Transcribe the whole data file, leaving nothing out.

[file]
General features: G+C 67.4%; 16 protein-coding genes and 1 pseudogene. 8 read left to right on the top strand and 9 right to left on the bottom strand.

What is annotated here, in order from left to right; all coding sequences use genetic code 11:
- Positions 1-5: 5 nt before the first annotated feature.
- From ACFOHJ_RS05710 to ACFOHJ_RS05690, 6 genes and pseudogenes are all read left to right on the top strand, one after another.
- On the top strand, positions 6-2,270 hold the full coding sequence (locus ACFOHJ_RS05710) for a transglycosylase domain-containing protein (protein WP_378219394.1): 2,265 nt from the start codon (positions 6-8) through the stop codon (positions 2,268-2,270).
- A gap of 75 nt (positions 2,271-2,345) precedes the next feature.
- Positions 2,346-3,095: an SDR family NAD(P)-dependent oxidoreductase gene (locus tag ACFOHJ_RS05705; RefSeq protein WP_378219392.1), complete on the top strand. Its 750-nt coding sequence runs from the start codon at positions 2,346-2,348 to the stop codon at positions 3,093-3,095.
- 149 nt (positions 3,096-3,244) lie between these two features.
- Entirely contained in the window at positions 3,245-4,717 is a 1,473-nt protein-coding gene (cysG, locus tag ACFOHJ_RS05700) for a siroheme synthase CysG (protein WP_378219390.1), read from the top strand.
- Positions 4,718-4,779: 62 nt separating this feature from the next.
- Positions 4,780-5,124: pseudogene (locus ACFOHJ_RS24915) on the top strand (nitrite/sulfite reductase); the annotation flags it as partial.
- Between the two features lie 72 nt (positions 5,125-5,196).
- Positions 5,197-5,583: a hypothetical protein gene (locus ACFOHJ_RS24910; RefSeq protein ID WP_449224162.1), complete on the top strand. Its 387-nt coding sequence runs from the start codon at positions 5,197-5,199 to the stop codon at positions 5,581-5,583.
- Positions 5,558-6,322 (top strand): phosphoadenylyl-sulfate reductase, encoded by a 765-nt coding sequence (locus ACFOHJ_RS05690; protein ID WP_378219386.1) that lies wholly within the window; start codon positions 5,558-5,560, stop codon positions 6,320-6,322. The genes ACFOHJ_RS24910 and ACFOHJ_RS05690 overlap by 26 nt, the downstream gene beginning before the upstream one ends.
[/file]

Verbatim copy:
General features: G+C 67.4%; 16 protein-coding genes and 1 pseudogene. 8 read left to right on the top strand and 9 right to left on the bottom strand.

What is annotated here, in order from left to right; all coding sequences use genetic code 11:
- Positions 1-5: 5 nt before the first annotated feature.
- From ACFOHJ_RS05710 to ACFOHJ_RS05690, 6 genes and pseudogenes are all read left to right on the top strand, one after another.
- On the top strand, positions 6-2,270 hold the full coding sequence (locus ACFOHJ_RS05710) for a transglycosylase domain-containing protein (protein WP_378219394.1): 2,265 nt from the start codon (positions 6-8) through the stop codon (positions 2,268-2,270).
- A gap of 75 nt (positions 2,271-2,345) precedes the next feature.
- Positions 2,346-3,095: an SDR family NAD(P)-dependent oxidoreductase gene (locus tag ACFOHJ_RS05705; RefSeq protein WP_378219392.1), complete on the top strand. Its 750-nt coding sequence runs from the start codon at positions 2,346-2,348 to the stop codon at positions 3,093-3,095.
- 149 nt (positions 3,096-3,244) lie between these two features.
- Entirely contained in the window at positions 3,245-4,717 is a 1,473-nt protein-coding gene (cysG, locus tag ACFOHJ_RS05700) for a siroheme synthase CysG (protein WP_378219390.1), read from the top strand.
- Positions 4,718-4,779: 62 nt separating this feature from the next.
- Positions 4,780-5,124: pseudogene (locus ACFOHJ_RS24915) on the top strand (nitrite/sulfite reductase); the annotation flags it as partial.
- Between the two features lie 72 nt (positions 5,125-5,196).
- Positions 5,197-5,583: a hypothetical protein gene (locus ACFOHJ_RS24910; RefSeq protein ID WP_449224162.1), complete on the top strand. Its 387-nt coding sequence runs from the start codon at positions 5,197-5,199 to the stop codon at positions 5,581-5,583.
- Positions 5,558-6,322 (top strand): phosphoadenylyl-sulfate reductase, encoded by a 765-nt coding sequence (locus ACFOHJ_RS05690; protein ID WP_378219386.1) that lies wholly within the window; start codon positions 5,558-5,560, stop codon positions 6,320-6,322. The genes ACFOHJ_RS24910 and ACFOHJ_RS05690 overlap by 26 nt, the downstream gene beginning before the upstream one ends.